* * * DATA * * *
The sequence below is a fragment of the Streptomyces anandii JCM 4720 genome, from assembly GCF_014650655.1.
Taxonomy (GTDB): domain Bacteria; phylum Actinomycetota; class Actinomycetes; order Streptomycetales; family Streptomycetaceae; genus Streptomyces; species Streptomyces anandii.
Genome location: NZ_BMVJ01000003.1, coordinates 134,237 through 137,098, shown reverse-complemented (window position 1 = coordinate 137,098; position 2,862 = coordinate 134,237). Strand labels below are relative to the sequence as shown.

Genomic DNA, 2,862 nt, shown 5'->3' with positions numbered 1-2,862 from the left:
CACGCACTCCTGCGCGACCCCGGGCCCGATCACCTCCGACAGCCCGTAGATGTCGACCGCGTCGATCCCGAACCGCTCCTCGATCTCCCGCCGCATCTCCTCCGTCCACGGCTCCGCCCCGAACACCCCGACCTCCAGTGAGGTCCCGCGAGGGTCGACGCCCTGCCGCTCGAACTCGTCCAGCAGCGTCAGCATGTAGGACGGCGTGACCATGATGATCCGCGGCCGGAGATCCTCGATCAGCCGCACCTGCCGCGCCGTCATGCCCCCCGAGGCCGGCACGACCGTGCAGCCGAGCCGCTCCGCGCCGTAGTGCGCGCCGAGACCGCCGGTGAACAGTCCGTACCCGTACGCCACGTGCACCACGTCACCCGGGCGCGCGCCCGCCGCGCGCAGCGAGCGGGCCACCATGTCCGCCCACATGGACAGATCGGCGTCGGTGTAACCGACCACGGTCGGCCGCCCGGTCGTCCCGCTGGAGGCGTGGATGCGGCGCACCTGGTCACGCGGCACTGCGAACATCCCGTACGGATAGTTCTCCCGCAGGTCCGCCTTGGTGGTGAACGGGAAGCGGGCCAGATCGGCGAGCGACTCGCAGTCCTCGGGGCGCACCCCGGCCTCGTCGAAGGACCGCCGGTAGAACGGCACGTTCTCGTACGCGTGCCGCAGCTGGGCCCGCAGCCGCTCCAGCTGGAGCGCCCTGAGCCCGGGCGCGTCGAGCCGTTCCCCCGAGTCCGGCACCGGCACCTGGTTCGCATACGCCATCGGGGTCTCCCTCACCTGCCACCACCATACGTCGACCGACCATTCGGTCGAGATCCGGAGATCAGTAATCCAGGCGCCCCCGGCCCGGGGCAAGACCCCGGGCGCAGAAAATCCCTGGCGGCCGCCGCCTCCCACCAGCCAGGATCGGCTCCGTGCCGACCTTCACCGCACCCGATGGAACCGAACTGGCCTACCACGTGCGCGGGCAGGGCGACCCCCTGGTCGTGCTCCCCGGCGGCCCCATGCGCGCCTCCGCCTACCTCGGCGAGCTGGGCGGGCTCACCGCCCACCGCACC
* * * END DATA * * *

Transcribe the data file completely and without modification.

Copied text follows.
The sequence below is a fragment of the Streptomyces anandii JCM 4720 genome, from assembly GCF_014650655.1.
Taxonomy (GTDB): domain Bacteria; phylum Actinomycetota; class Actinomycetes; order Streptomycetales; family Streptomycetaceae; genus Streptomyces; species Streptomyces anandii.
Genome location: NZ_BMVJ01000003.1, coordinates 134,237 through 137,098, shown reverse-complemented (window position 1 = coordinate 137,098; position 2,862 = coordinate 134,237). Strand labels below are relative to the sequence as shown.

Genomic DNA, 2,862 nt, shown 5'->3' with positions numbered 1-2,862 from the left:
CACGCACTCCTGCGCGACCCCGGGCCCGATCACCTCCGACAGCCCGTAGATGTCGACCGCGTCGATCCCGAACCGCTCCTCGATCTCCCGCCGCATCTCCTCCGTCCACGGCTCCGCCCCGAACACCCCGACCTCCAGTGAGGTCCCGCGAGGGTCGACGCCCTGCCGCTCGAACTCGTCCAGCAGCGTCAGCATGTAGGACGGCGTGACCATGATGATCCGCGGCCGGAGATCCTCGATCAGCCGCACCTGCCGCGCCGTCATGCCCCCCGAGGCCGGCACGACCGTGCAGCCGAGCCGCTCCGCGCCGTAGTGCGCGCCGAGACCGCCGGTGAACAGTCCGTACCCGTACGCCACGTGCACCACGTCACCCGGGCGCGCGCCCGCCGCGCGCAGCGAGCGGGCCACCATGTCCGCCCACATGGACAGATCGGCGTCGGTGTAACCGACCACGGTCGGCCGCCCGGTCGTCCCGCTGGAGGCGTGGATGCGGCGCACCTGGTCACGCGGCACTGCGAACATCCCGTACGGATAGTTCTCCCGCAGGTCCGCCTTGGTGGTGAACGGGAAGCGGGCCAGATCGGCGAGCGACTCGCAGTCCTCGGGGCGCACCCCGGCCTCGTCGAAGGACCGCCGGTAGAACGGCACGTTCTCGTACGCGTGCCGCAGCTGGGCCCGCAGCCGCTCCAGCTGGAGCGCCCTGAGCCCGGGCGCGTCGAGCCGTTCCCCCGAGTCCGGCACCGGCACCTGGTTCGCATACGCCATCGGGGTCTCCCTCACCTGCCACCACCATACGTCGACCGACCATTCGGTCGAGATCCGGAGATCAGTAATCCAGGCGCCCCCGGCCCGGGGCAAGACCCCGGGCGCAGAAAATCCCTGGCGGCCGCCGCCTCCCACCAGCCAGGATCGGCTCCGTGCCGACCTTCACCGCACCCGATGGAACCGAACTGGCCTACCACGTGCGCGGGCAGGGCGACCCCCTGGTCGTGCTCCCCGGCGGCCCCATGCGCGCCTCCGCCTACCTCGGCGAGCTGGGCGGGCTCACCGCCCACCGCACC